Figure 7. Images of sample submitted to fluoroscopy in hemodynamic laboratory.

Figure 8. Area 1 inferior SAI (dry) in mini-abdominoplasty.

Hemodynamic studies were evaluated by three observers. Of them, two were surgeons and one radiologist. The radiologist decided discussion in case of divergence in decision. The studies were classified as inadequate when the contrast injected into the SCIA did not fill the upper flap and area 2during fluoroscopy. They were considered adequate when filled the lower (1) and upper part (2) (Figure 9).

Figure 9. Radioscopy of areas 1 and 2.

The following variables were collected from patients: sex, race, age, weight, height, comorbidities and weight of the flap.

Parameters of quantitative variables were expressed as mean and standard deviation, and test of normality. The Pearson's test was used to verify possible linear correlation between BMI and weight of the removed flap. For statistical analyses, we used the GraphPad InStat software.

This study was approved by the Ethics and Research Committee of the Hospital Agamenon Magalhaes, CAAE number 42084815.5.0000.5197. All patients signed the informed consent.


During the period of the study 82 patients underwent abdominoplasty. Of these, 33 who met our study criteria were selected. We excluded 6 patients (18.9%), 4 because of arterial thrombosis in the anatomical specimen and 2 because of mechanical injury of the arterial wall caused by the catheter tip on the surgical specimen.

Patients age ranged between 23 and 49 years (36.6 ± 7.5). Their body mass index (BMI) ranged from the 22.0 to 30.5 (24.9 ± 2.1), and weight of the resected surgical specimens ranged from 450 to 1010 grams (623.1 ± 141.5). The Pearson's test between BMI and weight of the specimens was r = 0.91 and r2= 0.83. We included 32 women (97%) and 1 man (3%). One patient had stable hypertension (3%) and no patients had diabetes. Of the sample, 27 were pardo (81.8%), 2 white (6.1%), 3 black (9.1%) and 1 native south American (3.0%). There was no correlation between age and increased BMI (r = 0.35).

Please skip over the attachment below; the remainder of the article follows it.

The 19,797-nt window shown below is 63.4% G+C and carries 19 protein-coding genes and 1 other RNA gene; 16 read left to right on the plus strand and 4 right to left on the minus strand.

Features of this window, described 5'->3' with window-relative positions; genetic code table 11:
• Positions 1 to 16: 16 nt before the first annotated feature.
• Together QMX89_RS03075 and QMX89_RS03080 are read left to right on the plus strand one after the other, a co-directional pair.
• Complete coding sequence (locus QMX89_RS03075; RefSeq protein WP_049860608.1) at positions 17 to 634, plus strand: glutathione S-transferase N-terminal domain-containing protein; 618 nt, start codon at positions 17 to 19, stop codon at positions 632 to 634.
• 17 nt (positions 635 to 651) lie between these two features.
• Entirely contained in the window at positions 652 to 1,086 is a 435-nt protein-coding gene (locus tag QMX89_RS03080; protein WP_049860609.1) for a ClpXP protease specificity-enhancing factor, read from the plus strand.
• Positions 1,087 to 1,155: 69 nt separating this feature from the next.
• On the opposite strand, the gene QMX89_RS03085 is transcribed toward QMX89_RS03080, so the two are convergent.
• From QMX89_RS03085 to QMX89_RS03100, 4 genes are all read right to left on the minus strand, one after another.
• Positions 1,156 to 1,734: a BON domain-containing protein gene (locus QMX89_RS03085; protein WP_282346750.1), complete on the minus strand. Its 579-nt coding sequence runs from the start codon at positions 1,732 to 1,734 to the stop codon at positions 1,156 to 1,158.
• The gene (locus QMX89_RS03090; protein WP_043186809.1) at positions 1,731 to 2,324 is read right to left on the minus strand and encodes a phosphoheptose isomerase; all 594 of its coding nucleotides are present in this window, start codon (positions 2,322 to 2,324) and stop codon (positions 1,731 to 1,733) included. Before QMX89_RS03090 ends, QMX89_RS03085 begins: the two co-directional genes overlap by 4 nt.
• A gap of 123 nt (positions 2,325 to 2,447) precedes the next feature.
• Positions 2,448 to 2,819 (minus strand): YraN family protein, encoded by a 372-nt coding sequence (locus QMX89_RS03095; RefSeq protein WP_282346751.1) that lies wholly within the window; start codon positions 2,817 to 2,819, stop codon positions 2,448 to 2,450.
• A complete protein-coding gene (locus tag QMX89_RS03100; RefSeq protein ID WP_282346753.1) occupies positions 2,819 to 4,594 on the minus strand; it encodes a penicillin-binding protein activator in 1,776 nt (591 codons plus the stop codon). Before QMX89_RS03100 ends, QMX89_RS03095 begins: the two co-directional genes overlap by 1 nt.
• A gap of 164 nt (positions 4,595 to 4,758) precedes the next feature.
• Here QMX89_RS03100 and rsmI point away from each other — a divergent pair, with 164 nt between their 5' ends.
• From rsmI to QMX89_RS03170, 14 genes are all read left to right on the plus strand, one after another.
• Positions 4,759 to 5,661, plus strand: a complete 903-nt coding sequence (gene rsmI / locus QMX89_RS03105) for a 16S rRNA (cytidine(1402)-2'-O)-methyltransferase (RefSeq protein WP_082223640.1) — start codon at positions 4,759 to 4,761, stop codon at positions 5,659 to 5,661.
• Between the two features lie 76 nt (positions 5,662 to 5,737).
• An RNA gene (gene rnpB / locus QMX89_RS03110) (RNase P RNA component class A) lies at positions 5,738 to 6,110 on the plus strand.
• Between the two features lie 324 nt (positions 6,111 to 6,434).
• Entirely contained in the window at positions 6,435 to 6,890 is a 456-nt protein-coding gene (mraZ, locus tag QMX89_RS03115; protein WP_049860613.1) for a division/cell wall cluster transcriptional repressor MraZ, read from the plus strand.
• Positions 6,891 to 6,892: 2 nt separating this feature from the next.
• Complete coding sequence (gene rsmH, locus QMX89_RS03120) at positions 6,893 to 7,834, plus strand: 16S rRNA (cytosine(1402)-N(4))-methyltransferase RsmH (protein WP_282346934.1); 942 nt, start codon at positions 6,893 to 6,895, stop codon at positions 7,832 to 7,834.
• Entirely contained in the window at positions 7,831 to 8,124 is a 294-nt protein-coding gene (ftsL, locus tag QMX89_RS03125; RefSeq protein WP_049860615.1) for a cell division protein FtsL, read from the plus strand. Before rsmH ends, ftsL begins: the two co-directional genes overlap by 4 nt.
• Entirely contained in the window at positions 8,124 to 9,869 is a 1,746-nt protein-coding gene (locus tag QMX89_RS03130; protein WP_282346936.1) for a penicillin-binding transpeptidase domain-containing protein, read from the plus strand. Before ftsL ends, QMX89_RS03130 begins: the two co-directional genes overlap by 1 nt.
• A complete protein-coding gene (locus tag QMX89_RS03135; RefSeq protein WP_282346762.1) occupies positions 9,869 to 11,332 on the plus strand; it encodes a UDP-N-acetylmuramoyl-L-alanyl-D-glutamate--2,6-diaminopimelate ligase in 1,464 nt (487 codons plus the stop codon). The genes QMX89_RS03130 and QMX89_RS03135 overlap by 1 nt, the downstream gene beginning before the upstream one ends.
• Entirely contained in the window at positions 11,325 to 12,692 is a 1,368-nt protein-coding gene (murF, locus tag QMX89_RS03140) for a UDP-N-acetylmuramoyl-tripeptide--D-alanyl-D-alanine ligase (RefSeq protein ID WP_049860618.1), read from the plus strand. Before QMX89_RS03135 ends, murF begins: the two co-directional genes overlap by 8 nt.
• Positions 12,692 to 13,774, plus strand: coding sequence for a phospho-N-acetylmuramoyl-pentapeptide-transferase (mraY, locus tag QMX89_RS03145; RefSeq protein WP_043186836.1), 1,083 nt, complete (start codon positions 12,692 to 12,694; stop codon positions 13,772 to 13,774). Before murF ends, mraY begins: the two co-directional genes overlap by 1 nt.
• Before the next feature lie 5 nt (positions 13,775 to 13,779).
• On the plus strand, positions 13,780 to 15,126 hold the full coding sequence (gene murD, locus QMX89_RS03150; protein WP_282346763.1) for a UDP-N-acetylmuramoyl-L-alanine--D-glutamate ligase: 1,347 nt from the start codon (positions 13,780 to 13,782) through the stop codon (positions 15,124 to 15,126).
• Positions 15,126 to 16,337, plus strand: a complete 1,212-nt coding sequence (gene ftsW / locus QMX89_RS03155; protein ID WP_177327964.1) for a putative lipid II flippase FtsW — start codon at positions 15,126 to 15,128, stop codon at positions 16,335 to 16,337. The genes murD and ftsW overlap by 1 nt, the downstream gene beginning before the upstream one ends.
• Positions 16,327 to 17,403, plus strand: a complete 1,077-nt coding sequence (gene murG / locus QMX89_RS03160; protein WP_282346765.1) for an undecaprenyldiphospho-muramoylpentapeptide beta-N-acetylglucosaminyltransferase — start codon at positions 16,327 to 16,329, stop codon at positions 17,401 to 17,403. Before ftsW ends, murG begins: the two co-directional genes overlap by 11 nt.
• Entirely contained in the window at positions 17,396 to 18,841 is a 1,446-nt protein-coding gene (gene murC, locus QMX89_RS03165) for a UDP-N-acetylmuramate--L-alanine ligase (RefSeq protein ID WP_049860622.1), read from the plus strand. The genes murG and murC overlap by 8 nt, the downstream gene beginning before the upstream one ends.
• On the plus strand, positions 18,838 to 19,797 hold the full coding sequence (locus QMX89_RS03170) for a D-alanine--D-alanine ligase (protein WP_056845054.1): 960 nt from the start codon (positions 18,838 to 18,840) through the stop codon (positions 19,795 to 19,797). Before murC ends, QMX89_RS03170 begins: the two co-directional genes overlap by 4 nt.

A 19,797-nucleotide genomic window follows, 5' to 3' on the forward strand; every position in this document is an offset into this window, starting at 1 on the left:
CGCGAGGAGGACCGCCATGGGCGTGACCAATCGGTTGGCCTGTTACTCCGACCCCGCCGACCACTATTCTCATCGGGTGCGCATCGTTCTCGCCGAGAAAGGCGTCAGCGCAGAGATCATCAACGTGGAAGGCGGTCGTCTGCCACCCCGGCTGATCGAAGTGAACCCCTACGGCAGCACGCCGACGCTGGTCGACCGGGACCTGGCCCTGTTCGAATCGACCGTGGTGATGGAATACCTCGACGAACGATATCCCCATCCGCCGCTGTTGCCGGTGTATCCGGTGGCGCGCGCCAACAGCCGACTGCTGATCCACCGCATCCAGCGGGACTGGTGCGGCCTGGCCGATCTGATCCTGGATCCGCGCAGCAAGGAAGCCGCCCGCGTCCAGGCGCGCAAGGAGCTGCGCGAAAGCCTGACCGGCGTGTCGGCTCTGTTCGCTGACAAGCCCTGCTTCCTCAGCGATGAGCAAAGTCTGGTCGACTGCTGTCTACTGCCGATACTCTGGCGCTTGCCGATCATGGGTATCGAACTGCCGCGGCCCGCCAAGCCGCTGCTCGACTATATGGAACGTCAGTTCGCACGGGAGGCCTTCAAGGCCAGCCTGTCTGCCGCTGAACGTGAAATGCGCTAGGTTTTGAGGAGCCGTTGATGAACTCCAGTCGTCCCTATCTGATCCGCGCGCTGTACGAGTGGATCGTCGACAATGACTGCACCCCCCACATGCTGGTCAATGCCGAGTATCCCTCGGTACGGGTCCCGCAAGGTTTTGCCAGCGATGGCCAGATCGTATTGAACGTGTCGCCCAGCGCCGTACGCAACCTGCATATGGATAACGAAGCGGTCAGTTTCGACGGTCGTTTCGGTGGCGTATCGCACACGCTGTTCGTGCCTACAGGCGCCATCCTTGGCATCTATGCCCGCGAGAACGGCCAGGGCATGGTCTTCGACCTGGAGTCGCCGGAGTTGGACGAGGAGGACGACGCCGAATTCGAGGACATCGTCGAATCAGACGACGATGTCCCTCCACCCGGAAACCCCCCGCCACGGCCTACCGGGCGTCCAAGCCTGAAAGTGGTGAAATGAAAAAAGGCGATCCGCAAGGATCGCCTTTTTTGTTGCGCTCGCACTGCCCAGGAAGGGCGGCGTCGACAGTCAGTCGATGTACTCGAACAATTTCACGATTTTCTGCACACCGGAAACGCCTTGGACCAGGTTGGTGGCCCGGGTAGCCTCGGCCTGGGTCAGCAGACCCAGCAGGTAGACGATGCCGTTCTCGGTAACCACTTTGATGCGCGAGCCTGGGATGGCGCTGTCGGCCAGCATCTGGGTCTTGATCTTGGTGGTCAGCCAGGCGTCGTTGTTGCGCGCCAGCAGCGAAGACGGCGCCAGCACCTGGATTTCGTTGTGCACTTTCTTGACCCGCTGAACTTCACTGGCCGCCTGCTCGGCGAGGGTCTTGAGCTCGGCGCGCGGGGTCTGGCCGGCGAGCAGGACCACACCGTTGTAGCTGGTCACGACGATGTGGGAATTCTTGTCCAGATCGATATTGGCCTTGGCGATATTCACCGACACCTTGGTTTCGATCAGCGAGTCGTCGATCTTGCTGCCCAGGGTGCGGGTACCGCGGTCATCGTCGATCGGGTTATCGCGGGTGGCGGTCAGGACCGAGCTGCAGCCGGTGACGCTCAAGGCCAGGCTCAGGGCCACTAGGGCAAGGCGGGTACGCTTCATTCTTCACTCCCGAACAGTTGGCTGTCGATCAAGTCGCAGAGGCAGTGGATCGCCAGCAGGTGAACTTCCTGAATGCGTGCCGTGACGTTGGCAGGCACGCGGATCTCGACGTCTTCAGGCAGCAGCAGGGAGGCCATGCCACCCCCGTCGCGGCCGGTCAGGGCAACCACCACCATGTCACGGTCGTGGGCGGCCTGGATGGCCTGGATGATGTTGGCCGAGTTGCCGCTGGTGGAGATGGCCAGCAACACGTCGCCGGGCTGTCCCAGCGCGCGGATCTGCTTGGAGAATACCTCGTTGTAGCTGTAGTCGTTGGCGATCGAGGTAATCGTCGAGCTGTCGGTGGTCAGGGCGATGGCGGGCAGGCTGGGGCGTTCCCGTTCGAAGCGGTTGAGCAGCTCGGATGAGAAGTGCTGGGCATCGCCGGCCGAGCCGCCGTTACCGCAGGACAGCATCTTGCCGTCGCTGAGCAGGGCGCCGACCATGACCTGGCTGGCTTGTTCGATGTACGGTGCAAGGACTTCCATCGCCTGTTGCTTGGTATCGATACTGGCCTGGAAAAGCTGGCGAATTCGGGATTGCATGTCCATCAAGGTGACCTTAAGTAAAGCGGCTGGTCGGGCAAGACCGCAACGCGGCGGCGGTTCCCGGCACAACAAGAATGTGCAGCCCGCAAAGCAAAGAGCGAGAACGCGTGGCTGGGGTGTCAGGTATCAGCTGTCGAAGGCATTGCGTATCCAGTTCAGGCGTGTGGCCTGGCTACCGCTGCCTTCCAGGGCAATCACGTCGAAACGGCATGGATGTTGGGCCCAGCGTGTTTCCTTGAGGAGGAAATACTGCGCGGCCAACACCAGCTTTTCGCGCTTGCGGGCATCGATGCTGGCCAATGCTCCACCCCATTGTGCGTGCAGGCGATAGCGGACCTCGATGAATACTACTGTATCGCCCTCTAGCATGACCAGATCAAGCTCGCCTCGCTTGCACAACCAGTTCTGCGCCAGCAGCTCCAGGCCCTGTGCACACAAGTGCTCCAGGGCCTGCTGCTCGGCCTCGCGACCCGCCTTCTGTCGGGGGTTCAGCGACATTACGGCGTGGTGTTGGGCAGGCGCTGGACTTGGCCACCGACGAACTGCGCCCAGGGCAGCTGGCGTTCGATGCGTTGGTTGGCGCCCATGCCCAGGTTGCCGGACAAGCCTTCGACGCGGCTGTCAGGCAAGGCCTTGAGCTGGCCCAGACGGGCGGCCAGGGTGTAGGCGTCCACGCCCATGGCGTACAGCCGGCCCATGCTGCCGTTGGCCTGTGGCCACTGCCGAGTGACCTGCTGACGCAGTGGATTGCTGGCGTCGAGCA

In hemodynamic studies, images and videos obtained showed injection of iodine contrast in SCIA initially filled the lower part of the flap (area 1) and progressively the upper part (area 2), surpassing even the midline and reaching the contralateral portion of the surgical specimen (Figures 10 and 11). They were considered adequate in 25 (92%) patients when it filled areas 1 and 2 and inadequate in 2 (8%) cases, were it did not fill area 2.

Figure 10. Contrast progressively filling areas 1 and 2.

Figure 11. Areas 1 and 2 divided by contrast tube.

In figures 12 to 14 show adequate postoperative results of miniabdominoplasty and inadequate with necrosis and scarring sequelae.

Figure 12. Results of adequate postoperative.

Figure 13. Sequence of vascular failure with necrosis and inadequate result.

Figure 14. Sequence of small and large necrosis.


The study of the vascular pattern of the abdominal wall on abdominoplasty flap shows particular importance in patients undergoing mini-abdominoplasty and minilipoabdominoplasties, particularly because they have high expectations about the outcome of their surgery, and do not tolerate unaesthetic scars.

Hemodynamic images of the region supplied by SCIA, which corresponds to area 2 of the studied specimens, draw attention to the importance of its preservation when these surgeries are performed. To date, this vessel does not have the appropriate importance and it is often eletrocoagulated and sectioned.

This vessel supply was the focus of our study. There was a high percentage of supply in areas 1 and 2 on the surgical specimens, opening the prospect that preservation can contribute to the proper outcome of these surgeries and to avoid complications such as unsightly scarring by poor perfusion of the flap distal end (zone I by Matarasso), a fact that may cause ischemia and tissue necrosis.